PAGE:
A top Covid-19 expert, Zhong Nanshan, said in an interview published on state media on Saturday that Covid was “spreading rapidly” in China, driven by high-throughput Omicron variants.

“No matter how strong prevention and control is, it will be difficult to completely cut the chain of transmission,” Zhong, who has been a key public voice since the early days of the pandemic in 2020, was quoted as saying by Xinhua.

The rapid rollback of nationwide testing and the shift of many people to using antigen tests at home has also made it difficult to gauge the extent of the spread, with official data now seemingly meaningless.

Authorities recorded 8,626 Covid-19 cases in China on Sunday, down from 10,597 the previous day and more than 40,000 daily cases late last month. CNN reports from Beijing that the number of cases in the Chinese capital may be higher than reported.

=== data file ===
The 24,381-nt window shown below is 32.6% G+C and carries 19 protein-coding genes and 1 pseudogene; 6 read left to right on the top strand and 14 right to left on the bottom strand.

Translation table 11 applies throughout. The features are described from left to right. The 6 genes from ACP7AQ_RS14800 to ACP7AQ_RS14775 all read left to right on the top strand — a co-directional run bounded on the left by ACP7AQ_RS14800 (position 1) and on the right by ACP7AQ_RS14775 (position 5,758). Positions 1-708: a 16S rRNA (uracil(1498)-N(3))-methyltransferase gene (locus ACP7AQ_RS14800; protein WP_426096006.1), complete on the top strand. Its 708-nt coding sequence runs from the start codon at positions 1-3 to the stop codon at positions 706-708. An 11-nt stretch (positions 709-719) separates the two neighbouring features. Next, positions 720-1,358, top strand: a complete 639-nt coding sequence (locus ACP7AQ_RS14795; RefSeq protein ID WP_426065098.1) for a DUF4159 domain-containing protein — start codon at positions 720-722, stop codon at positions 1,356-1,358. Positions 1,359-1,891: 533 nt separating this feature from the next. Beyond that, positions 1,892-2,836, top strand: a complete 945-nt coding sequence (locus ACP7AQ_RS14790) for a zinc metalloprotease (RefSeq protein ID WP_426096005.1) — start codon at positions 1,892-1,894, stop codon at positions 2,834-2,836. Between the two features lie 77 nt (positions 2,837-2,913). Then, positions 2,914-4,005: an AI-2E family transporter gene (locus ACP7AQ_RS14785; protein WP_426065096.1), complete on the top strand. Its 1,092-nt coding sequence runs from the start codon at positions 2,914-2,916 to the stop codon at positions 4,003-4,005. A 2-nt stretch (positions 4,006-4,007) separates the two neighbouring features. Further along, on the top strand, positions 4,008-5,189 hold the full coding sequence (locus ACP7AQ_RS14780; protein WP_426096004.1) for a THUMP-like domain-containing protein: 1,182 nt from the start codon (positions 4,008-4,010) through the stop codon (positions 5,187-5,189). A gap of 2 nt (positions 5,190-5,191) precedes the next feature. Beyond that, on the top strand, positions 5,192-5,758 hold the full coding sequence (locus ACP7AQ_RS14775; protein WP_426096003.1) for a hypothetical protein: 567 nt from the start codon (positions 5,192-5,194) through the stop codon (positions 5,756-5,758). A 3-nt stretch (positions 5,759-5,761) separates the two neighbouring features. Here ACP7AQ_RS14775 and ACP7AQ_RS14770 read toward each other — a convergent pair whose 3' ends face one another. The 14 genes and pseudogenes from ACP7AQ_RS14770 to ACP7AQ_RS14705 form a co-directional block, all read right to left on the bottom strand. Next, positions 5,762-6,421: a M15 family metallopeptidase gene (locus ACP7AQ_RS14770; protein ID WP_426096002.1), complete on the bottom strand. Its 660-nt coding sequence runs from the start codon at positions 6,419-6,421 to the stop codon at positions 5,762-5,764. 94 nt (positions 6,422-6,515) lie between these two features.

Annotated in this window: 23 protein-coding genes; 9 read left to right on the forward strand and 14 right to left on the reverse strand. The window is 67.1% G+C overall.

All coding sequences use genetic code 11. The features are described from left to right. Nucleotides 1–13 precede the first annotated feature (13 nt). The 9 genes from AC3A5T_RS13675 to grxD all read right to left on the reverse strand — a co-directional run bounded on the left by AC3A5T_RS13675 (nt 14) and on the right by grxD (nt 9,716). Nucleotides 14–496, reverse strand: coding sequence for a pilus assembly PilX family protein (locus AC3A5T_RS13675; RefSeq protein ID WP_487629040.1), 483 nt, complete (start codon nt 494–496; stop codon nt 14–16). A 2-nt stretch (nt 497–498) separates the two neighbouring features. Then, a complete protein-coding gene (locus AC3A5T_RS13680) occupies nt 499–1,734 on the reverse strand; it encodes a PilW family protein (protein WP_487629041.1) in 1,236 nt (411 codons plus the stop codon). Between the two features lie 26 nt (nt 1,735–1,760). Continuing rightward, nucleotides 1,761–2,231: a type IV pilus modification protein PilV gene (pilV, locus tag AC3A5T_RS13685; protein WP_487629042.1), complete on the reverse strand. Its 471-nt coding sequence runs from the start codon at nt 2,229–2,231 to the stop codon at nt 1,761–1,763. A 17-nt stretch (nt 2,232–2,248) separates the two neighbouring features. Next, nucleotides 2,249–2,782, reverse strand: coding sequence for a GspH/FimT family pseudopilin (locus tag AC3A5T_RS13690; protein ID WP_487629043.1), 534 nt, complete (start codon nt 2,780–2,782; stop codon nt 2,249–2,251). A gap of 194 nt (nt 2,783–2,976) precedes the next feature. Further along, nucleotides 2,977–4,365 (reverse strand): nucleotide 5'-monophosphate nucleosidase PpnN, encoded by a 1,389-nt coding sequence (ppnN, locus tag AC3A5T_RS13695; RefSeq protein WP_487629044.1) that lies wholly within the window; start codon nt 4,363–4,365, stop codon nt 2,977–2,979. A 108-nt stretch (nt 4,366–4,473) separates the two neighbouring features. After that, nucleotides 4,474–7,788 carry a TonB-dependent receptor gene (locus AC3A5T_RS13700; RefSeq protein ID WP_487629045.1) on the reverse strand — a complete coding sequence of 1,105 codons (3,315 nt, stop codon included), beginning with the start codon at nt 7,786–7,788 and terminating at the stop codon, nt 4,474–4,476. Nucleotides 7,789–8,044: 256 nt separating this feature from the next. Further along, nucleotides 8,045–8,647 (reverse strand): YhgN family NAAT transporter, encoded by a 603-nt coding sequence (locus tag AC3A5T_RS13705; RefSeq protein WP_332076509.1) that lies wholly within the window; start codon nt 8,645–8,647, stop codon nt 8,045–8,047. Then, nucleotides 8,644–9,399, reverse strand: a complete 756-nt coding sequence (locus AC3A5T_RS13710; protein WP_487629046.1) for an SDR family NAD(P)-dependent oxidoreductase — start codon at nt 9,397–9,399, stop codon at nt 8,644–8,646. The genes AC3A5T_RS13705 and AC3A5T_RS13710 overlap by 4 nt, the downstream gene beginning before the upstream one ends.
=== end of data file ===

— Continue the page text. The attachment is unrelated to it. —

A note on an apartment building in Beijing hints at the larger situation: “Due to the severe epidemic situation in recent days, the number of workers who can come to work is seriously insufficient, and the normal operation of the apartment has been greatly affected and challenged.”

Posters used for health code scanning and barriers used for health screening were removed at Nanjing South Railway Station in Nanjing, China, on Friday.

The country is just days away from a major relaxation of its long-standing zero-Covid measures, which comes as a dizzying change for many Chinese, who live under strict government surveillance and have been fed a long-standing narrative of Covid-19’s lethality.

Last Wednesday, top health officials broadly rolled back the mass testing, centralized quarantine and health code tracking he relied on to control the spread of the virus. Some aspects of these measures remain, such as the use of health codes in designated areas and central quarantine in severe cases, as well as home isolation of cases.

Foreign experts have warned that China could be is not ready to handle the expected growth After the events, the measures were taken after the surprise move nationwide protests against policy, increasing and increasing the number of cases economic costs.

Although Omicron can cause relatively mild disease compared to previous options, even a small number of serious cases can have a significant impact on the health care system of a country of 1.4 billion.